One of the best parts of being a Children’s Librarian is planning and doing crafts. We’re just finishing the fall session of Picture Books and More: Sharks, Mermaids and High Seas Adventures. It is one of my favorite parts of the year–with first and second graders, we read stories, do a related craft and have a related snack. For example, today we read stories about penguins and pirates, decorated treasure boxes, and ate “buried treasure” (ice cream with M&Ms and other candy treasures). It was incredibly fun.
The librarians here are committed to coming up with unique crafts where kids can explore and express their own creativity, and over the years Yolanda has developed an amazing array of craft books.
Craft books are one of the parts of the collection where the book’s graphic style ages quickly but the content almost never ages. A cool craft from 1970 is still a cool craft now–sometimes you just have to look past the font and illustrations.
Two of my favorite craft books represent this present/past wealth here in Mill Valley. Copier Creations (1993) by Paul Fleischman (yes! the Paul Fleischman who wrote the poetry book Joyful Noise that I wrote about earlier) is based on using a copy machine for all kinds of things that we do on computers now, but also includes ideas for making jigsaw puzzles, flip books and films. The illustrations are clear and the final projects are pretty thrilling. It’s definitely a book I turn to when I need to get my creative energy flowing.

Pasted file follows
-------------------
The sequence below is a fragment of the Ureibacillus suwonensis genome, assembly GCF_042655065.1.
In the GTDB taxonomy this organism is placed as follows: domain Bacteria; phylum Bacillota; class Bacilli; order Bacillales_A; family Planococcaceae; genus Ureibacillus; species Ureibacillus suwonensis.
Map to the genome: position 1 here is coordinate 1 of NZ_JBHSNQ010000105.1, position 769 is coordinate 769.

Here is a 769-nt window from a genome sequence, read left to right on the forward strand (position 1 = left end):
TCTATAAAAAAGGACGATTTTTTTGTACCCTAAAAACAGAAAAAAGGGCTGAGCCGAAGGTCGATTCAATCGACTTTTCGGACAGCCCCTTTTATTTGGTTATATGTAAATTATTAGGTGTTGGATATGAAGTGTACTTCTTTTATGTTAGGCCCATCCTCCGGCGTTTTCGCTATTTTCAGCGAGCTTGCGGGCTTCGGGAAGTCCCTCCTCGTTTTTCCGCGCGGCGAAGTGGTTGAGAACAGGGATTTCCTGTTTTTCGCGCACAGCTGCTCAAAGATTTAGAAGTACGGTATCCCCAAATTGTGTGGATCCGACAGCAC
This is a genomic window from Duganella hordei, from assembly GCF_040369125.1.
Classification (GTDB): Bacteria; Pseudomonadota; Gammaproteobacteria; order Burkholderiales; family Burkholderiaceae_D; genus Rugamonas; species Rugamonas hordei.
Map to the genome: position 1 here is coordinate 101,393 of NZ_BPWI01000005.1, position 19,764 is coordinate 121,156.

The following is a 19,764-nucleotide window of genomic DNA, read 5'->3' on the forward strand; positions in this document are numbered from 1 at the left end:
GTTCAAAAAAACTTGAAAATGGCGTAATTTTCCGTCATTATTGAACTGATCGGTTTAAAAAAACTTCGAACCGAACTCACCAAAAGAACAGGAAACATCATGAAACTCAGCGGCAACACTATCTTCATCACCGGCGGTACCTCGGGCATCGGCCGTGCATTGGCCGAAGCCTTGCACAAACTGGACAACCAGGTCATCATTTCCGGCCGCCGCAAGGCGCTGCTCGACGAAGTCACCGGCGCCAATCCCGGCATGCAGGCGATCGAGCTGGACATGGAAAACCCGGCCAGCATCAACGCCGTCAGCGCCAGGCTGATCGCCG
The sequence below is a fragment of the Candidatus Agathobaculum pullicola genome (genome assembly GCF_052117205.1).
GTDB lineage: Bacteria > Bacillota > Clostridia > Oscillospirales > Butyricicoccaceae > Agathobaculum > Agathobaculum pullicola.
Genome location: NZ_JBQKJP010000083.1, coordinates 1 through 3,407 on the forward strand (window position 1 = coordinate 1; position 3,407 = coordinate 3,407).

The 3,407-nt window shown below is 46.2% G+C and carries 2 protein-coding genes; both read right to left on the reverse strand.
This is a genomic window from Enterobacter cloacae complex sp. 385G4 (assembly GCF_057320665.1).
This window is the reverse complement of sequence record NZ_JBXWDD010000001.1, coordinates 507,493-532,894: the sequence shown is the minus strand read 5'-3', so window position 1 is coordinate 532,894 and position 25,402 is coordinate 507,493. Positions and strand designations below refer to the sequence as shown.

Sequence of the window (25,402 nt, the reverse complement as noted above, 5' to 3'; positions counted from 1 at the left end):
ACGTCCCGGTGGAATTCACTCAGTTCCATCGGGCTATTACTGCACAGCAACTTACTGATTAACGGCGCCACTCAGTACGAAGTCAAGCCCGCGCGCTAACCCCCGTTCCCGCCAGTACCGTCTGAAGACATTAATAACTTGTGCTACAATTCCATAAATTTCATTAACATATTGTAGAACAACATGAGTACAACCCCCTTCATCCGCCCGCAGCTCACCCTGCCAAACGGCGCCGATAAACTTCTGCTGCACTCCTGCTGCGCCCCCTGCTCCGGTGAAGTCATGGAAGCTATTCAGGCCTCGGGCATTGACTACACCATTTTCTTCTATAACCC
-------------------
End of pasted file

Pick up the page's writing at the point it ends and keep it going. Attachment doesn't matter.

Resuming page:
The contemporary craft book I’m crazy about is Magic Books & Paper Toys by Esther K. Smith. Smith is well-known as a book artist and has written a number of other exciting books about paper crafts. This book is especially cool because it is itself a flip book! Read from one direction it focuses on making magical books–for example a photo pop-up book–and read from the other direction it focuses on making paper toys–like strip animations. This page features a video of Esther showing how to make pop-up cards: http://www.purgatorypiepress.com/howto.html
What are some of your favorite craft books? And, if you’ve been part of any of our craft programs, which was your favorite?